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It's Not About Baltimore. It's About the Racism

By Dustin Rowles | Politics | July 29, 2019 |

By Dustin Rowles | Politics | July 29, 2019 |


There was another shooting yesterday at a garlic festival in California, of all places. Three people died, including a six-year-old boy, and another dozen or so were injured. Donald Trump, nevertheless, woke up this morning and continued his attacks on Rep. Elijah Cummings and, now, Al Sharpton.

The attacks are a part of a broader effort — extending his entire Presidency and his first Presidential campaign, but kicked into a higher gear in recent weeks once he identified The Squad as his political bogeywomen — to stoke racial animus, and further divide the country along red and blue, urban and rural, black and white. It’s genuine racism, but it’s also politically calculated racism.

Donald Trump doesn’t care about the United States. He doesn’t care about running the country. He clearly doesn’t care about Baltimore, which is part of that country. Or Puerto Rico. Or California. Or any state where the majority of its citizens do not pledge fealty to him. It’s pure self-preservation. He has no plans for the future of this country. He has no ideas. He hasn’t had a new idea during the entirety of his Administration. He wants to win so that he doesn’t go to prison. He wants to win because he can’t stand to lose. And the only path that he sees is by attacking Black people and immigrants because it allows poor white people in rural areas suffering for lack of healthcare, dying from opioid overdoses, and working sh*tty low paying jobs to feel superior to the people of Baltimore. Or Puerto Rico. Or Chicago. Or California.

The media knows exactly what he’s doing, but they benefit from the divisions, as well. Over 15,000 employees in the media were laid off last year, and journalists believe that by emphasizing these divisions — by playing each side against the other — they can stop the bleeding. They’re buying into Trump’s narrative that, once he’s out of office, ratings and page views will plummet, and that Trump is single-handedly driving interest in the news right now. He may be right, and so the media — like so many Republicans — plays along out of self-interest. They’ve normalized racism, allowed Donald Trump to turn it into a political weapon, a campaign issue, like healthcare or taxes. There’s an actual article from the Washington Post about how the “Trump campaign sees political advantage in a divisive appeal to working-class white voters.” What are you doing, WashPo? “The Trump campaign sees political advantage in stripping children from their parents.” “The Trump campaign sees political advantage in murdering opposition journalists.” Is that really how you want to cover Donald Trump? By isolating the political advantage gained by evil? Not to go all Godwin on you, but Hitler also found political advantage in exterminating 6 million Jews. Stop treating it like a game.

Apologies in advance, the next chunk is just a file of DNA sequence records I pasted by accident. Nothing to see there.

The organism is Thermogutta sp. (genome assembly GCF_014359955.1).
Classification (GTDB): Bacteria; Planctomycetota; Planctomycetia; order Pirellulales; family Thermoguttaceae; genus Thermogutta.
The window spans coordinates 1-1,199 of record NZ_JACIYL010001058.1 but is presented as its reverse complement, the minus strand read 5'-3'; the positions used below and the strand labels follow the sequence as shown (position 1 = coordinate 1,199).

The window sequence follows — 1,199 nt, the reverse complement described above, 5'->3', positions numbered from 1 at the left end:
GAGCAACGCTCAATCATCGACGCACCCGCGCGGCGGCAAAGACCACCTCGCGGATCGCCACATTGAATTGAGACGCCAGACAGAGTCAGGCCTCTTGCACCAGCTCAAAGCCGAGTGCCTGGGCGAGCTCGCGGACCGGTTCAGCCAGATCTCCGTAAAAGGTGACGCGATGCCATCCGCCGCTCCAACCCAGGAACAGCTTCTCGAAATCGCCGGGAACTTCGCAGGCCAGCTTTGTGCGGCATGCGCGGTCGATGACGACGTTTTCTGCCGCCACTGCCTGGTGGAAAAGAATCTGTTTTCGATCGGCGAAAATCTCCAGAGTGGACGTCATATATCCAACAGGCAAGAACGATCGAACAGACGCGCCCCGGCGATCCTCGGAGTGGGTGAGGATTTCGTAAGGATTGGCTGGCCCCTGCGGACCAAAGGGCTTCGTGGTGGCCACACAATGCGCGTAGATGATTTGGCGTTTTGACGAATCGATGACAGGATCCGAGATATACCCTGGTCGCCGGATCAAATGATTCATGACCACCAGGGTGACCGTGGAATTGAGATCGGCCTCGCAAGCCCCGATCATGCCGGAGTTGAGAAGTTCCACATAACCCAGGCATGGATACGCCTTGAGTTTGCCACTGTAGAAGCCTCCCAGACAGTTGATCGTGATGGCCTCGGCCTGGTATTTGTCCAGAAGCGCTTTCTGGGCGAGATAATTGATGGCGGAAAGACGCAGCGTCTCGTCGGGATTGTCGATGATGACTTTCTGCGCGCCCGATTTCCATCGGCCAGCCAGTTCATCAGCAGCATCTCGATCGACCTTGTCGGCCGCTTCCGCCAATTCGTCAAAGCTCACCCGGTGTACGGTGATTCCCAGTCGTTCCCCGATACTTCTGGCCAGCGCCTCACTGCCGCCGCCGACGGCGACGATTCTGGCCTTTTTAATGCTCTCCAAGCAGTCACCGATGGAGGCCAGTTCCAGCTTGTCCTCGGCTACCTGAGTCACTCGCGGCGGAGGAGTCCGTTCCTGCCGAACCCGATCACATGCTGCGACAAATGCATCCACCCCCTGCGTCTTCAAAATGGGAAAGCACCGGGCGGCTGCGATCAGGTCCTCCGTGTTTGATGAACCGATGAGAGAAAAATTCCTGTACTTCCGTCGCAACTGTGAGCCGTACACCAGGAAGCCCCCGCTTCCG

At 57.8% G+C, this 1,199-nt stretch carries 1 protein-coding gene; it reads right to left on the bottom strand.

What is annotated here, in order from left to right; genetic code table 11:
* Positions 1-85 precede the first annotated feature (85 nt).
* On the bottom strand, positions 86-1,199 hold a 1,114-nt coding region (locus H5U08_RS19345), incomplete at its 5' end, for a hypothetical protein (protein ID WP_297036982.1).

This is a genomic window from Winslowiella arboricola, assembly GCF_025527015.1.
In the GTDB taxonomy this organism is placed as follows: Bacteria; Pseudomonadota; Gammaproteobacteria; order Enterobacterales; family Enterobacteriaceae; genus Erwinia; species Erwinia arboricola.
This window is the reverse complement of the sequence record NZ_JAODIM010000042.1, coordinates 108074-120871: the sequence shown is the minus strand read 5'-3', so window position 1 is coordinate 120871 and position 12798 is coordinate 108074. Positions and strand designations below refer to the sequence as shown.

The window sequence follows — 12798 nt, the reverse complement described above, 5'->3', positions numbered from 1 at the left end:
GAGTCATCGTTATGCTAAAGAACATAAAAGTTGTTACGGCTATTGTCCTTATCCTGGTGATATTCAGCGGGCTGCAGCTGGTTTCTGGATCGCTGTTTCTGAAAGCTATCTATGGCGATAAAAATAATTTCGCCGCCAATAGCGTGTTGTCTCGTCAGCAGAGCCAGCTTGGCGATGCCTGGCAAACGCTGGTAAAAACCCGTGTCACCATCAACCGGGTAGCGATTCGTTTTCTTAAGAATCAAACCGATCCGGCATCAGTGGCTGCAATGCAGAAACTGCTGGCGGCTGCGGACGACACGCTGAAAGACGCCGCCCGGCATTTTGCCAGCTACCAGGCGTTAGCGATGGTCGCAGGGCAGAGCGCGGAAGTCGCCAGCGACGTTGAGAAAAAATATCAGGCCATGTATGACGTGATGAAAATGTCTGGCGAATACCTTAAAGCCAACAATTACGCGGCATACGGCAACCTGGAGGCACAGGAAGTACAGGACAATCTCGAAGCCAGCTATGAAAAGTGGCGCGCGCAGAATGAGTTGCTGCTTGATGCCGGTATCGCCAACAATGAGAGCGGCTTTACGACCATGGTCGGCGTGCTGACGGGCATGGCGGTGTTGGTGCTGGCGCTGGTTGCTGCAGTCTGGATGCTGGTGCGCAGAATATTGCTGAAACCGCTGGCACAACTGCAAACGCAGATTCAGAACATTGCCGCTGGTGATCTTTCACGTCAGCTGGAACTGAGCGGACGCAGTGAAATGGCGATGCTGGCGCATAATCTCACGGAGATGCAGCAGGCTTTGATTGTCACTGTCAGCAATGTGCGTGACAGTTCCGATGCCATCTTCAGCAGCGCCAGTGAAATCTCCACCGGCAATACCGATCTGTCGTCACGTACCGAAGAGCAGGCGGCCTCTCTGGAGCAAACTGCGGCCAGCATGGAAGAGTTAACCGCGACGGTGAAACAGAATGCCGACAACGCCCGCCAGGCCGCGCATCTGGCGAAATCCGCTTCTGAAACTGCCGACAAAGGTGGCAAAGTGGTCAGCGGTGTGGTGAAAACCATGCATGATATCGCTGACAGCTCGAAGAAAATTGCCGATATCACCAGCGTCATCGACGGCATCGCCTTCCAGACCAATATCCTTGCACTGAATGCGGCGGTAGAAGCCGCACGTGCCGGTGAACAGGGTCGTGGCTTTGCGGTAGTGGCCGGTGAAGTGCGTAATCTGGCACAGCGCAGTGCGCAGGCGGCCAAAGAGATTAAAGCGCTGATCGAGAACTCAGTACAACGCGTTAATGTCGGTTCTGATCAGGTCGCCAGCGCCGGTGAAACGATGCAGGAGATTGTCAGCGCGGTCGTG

The news media spent all weekend debating whether Trump’s tweets were racist, though every goddamn one of them knew they were. But everyone has a part to play here: Op-eds will be written — some very powerful — about how toxic Trump’s racism is and how un-American it is (bullshit), and more op-eds will be written about how this is good for Trump’s re-election prospects, and yet more op-eds will be written about what a fine city Baltimore really is, as if that were the goddamn point. It could have been any city represented by a person of color. There’ll be two dozen articles written by noon today fact-checking Trump’s statements about Al Sharpton as if the truth of his statements mattered (Hell, Maggie has already done it). But you can bet your ass that if the media finds one factual thing about Trump’s tweets — yes, Al Sharpton did invite Donald Trump to events — that Republicans will hide their racism behind that rock.

It’s all a game to Donald Trump, who had expressed anger with Twitter a couple of weeks ago because his tweets were no longer shooting off “like rockets.” Trump fatigue had taken hold, so Trump ramped up the rhetoric, crossed some new lines, while also moving the line. Trump’s not just trying to sew racial discord; he’s trying to make racism OK. He’s trying to secure another four years for himself, so that he doesn’t go to prison — or worse, so that people don’t stop talking about him.

I don’t want to play this game anymore, but I’m not sure how to extract ourselves. If you call him out, you’re playing the game. If you don’t call him out, you’re complicit. If you cover his racism, you give him what he wants. If you don’t cover his racism, you let it fester and spread.

We’re stuck, for at least another 15 months.

I’ll say this though: Next year, more 18-year-old people of color will be voting than 18-year-old white people, and that’s going to be true every single year from 2020 and beyond. I went to a concert over the weekend, dominated by much younger people than I. They’re amazing, and if the Earth can survive Trump, that generation is going to clean the hell out of the mess that Boomers, Xers, and Millennials have left behind. It sucks to be saddled with so much responsibility, but based on what I’ve seen, they can handle it. They’re going to remake the world in their image, and we’re going to be a hell of a lot better off for it.